What did George Romney do for a living? The answer was straightforward: he ran an auto company, American Motors. And he ran it very well indeed: at a time when the Big Three were still fixated on big cars and ignoring the rising tide of imports, Romney shifted to a highly successful focus on compacts that restored the company’s fortunes, not to mention that it saved the jobs of many American workers.

It also made him personally rich. We know this because during his run for president, he released not one, not two, but 12 years’ worth of tax returns, explaining that any one year might just be a fluke. From those returns we learn that in his best year, 1960, he made more than $660,000 — the equivalent, adjusted for inflation, of around $5 million today.

Those returns also reveal that he paid a lot of taxes — 36 percent of his income in 1960, 37 percent over the whole period. This was in part because, as one report at the time put it, he “seldom took advantage of loopholes to escape his tax obligations.” But it was also because taxes on the rich were much higher in the ’50s and ’60s than they are now. In fact, once you include the indirect effects of taxes on corporate profits, taxes on the very rich were about twice current levels.

Now fast-forward to Romney the Younger, who made even more money during his business career at Bain Capital. Unlike his father, however, Mr. Romney didn’t get rich by producing things people wanted to buy; he made his fortune through financial engineering that seems in many cases to have left workers worse off, and in some cases driven companies into bankruptcy.

And there’s another contrast: George Romney was open and forthcoming about what he did with his wealth, but Mitt Romney has largely kept his finances secret. He did, grudgingly, release one year’s tax return plus an estimate for the next year, showing that he paid a startlingly low tax rate. But as the Vanity Fair report points out, we’re still very much in the dark about his investments, some of which seem very mysterious.

Put it this way: Has there ever before been a major presidential candidate who had a multimillion-dollar Swiss bank account, plus tens of millions invested in the Cayman Islands, famed as a tax haven?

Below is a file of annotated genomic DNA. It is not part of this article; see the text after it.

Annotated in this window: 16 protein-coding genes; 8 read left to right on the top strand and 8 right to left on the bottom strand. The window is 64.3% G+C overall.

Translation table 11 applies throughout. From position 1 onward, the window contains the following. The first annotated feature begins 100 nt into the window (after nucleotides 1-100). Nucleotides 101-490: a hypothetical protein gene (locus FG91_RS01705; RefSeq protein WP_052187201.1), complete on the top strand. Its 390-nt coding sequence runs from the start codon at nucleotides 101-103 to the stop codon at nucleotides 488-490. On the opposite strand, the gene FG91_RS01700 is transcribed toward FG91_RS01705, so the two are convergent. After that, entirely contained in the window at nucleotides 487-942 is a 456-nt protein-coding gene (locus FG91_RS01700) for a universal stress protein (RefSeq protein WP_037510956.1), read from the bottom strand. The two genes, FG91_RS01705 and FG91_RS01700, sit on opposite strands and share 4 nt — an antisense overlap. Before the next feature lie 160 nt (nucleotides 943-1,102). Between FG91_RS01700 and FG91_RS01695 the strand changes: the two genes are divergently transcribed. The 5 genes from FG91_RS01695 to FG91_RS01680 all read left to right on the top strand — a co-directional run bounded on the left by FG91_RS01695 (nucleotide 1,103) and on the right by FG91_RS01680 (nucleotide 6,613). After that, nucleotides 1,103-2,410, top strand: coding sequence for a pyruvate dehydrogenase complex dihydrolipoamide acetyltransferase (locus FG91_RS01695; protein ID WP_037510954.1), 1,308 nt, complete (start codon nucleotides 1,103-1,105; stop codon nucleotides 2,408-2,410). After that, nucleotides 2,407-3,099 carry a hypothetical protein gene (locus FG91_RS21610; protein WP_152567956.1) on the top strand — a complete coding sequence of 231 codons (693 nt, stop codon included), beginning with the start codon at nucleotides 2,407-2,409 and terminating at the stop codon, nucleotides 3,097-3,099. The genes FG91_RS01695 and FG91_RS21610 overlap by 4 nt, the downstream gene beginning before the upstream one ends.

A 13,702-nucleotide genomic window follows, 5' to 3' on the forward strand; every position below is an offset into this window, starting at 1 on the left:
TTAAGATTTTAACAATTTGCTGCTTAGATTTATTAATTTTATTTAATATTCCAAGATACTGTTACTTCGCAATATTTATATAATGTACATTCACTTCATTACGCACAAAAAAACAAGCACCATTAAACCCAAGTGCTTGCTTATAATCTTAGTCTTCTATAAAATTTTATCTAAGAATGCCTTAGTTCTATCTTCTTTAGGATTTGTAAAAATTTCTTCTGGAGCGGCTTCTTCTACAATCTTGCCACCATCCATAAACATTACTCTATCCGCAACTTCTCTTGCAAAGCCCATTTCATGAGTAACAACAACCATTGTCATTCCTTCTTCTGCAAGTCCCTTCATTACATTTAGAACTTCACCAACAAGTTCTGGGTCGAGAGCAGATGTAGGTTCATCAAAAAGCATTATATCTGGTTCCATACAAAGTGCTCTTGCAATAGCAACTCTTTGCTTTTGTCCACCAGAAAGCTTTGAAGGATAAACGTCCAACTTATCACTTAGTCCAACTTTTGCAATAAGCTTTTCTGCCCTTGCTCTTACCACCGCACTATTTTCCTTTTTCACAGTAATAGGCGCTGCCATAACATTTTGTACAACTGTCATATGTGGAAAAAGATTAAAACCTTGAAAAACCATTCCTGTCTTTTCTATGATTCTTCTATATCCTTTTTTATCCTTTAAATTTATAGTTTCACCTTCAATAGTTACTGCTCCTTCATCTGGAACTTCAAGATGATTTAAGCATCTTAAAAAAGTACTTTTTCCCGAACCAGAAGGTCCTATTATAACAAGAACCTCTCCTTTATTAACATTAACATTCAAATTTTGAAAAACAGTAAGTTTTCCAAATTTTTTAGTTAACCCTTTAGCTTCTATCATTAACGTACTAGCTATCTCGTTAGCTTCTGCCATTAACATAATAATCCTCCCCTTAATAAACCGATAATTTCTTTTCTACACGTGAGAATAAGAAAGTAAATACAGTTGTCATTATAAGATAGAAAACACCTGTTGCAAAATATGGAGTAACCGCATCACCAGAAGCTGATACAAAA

And then there’s his Individual Retirement Account. I.R.A.’s are supposed to be a tax-advantaged vehicle for middle-class savers, with annual contributions limited to a few thousand dollars a year. Yet somehow Mr. Romney ended up with an account worth between $20 million and $101 million.

There are legitimate ways that could have happened, just as there are potentially legitimate reasons for parking large sums of money in overseas tax havens. But we don’t know which if any of those legitimate reasons apply in Mr. Romney’s case — because he has refused to release any details about his finances. This refusal to come clean suggests that he and his advisers believe that voters would be less likely to support him if they knew the truth about his investments.

And that is precisely why voters have a right to know that truth. Elections are, after all, in part about the perceived character of the candidates — and what a man does with his money is surely a major clue to his character.

One more thing: To the extent that Mr. Romney has a coherent policy agenda, it involves cutting tax rates on the very rich — which are already, as I said, down by about half since his father’s time. Surely a man advocating such policies has a special obligation to level with voters about the extent to which he would personally benefit from the policies he advocates.

Yet obviously that’s something Mr. Romney doesn’t want to do. And unless he does reveal the truth about his investments, we can only assume that he’s hiding something seriously damaging.

 

By: Paul Krugman, Op-Ed Columnist, The New York Times, July 8, 2012

July 11, 2012 Posted by | Election 2012 | , , , , , , , , | Leave a comment